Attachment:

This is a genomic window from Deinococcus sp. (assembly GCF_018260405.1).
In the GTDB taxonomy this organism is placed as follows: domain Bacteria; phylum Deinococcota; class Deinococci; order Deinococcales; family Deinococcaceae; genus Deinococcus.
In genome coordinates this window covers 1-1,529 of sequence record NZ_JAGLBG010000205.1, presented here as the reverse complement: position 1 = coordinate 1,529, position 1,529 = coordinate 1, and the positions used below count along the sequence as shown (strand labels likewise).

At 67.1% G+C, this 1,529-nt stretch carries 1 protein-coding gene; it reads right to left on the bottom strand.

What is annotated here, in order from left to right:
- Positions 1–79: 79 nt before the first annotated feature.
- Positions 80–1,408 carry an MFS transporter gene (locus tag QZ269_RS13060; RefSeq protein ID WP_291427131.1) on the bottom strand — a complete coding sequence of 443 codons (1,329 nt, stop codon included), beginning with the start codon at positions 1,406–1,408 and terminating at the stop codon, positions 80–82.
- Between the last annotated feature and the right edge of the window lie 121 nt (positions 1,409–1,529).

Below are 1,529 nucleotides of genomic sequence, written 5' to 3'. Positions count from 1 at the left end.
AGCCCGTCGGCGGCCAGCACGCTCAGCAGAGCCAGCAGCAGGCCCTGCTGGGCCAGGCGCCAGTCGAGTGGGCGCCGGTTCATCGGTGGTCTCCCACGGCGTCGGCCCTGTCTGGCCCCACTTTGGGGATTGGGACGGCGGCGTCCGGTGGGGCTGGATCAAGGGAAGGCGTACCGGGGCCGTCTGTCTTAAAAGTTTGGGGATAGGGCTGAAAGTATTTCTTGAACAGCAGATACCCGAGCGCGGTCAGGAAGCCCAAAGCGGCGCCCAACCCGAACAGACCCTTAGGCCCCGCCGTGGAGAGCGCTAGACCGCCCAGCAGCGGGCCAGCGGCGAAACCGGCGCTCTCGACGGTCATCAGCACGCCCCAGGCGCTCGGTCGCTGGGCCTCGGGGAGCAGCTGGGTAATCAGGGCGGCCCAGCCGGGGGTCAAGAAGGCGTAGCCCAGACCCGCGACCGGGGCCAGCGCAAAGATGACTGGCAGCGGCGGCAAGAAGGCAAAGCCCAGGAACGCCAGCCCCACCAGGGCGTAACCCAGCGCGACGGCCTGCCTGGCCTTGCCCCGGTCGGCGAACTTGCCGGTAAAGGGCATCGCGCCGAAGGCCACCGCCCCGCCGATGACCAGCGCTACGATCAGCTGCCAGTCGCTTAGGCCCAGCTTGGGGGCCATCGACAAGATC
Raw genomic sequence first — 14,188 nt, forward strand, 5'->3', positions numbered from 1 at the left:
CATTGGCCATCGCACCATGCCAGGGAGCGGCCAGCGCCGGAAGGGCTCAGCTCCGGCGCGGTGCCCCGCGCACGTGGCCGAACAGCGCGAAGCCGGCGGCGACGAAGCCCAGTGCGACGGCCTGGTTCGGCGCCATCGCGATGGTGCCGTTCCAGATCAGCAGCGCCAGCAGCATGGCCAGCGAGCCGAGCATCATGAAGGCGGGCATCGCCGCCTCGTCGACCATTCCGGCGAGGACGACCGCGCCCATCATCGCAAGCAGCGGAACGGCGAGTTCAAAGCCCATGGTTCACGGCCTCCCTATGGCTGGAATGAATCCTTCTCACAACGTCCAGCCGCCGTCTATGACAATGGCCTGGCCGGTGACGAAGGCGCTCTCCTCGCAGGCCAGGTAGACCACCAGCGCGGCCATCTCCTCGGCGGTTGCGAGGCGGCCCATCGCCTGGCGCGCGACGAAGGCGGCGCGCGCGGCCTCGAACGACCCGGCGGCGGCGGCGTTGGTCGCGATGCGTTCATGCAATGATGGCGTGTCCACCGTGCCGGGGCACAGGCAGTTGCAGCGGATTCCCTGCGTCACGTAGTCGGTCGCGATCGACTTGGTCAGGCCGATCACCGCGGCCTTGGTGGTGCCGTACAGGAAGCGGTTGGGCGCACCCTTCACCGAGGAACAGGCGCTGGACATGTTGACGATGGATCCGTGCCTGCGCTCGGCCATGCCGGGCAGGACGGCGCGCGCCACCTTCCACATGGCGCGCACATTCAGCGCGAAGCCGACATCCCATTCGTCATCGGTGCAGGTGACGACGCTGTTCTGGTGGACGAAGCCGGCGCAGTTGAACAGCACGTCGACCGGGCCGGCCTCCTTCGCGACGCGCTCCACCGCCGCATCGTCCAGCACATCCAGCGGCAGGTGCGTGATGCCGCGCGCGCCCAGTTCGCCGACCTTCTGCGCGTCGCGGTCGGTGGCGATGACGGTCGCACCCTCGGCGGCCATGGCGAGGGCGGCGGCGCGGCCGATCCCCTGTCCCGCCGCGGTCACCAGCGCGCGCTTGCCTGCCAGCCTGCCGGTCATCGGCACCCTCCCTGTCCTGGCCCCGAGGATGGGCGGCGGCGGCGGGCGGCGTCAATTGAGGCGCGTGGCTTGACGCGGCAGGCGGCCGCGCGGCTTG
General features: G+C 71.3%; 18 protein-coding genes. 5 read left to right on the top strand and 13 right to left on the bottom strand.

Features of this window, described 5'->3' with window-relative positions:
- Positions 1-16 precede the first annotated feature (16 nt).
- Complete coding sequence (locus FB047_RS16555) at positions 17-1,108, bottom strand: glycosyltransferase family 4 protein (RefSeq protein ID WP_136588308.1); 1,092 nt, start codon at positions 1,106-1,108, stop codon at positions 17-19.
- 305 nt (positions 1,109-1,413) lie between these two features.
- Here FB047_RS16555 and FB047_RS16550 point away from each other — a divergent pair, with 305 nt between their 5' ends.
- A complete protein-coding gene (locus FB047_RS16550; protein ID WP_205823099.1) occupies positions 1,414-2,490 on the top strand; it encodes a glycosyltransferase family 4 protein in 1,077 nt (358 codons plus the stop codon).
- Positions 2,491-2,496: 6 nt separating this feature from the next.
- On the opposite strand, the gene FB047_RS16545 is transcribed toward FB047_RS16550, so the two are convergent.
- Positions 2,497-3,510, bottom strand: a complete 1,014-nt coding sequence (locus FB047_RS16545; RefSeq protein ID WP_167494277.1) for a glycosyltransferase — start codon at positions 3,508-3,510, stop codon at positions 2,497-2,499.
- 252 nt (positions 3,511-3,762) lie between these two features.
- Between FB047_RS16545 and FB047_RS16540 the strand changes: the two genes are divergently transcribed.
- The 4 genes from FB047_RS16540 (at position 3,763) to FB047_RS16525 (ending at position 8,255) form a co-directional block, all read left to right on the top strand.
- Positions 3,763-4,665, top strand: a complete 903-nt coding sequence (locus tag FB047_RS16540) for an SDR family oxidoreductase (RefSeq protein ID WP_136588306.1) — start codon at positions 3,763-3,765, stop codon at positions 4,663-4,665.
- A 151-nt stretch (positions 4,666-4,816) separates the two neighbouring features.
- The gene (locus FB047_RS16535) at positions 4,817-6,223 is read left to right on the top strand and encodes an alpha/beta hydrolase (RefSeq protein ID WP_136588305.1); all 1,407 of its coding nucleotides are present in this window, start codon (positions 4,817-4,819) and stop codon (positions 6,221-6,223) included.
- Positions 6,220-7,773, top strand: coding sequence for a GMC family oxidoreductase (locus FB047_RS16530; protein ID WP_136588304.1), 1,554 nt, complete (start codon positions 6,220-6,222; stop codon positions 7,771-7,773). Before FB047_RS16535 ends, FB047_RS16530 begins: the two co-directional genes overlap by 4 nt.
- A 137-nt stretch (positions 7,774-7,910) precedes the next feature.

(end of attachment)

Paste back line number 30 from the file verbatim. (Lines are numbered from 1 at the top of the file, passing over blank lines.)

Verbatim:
- A 137-nt stretch (positions 7,774-7,910) precedes the next feature.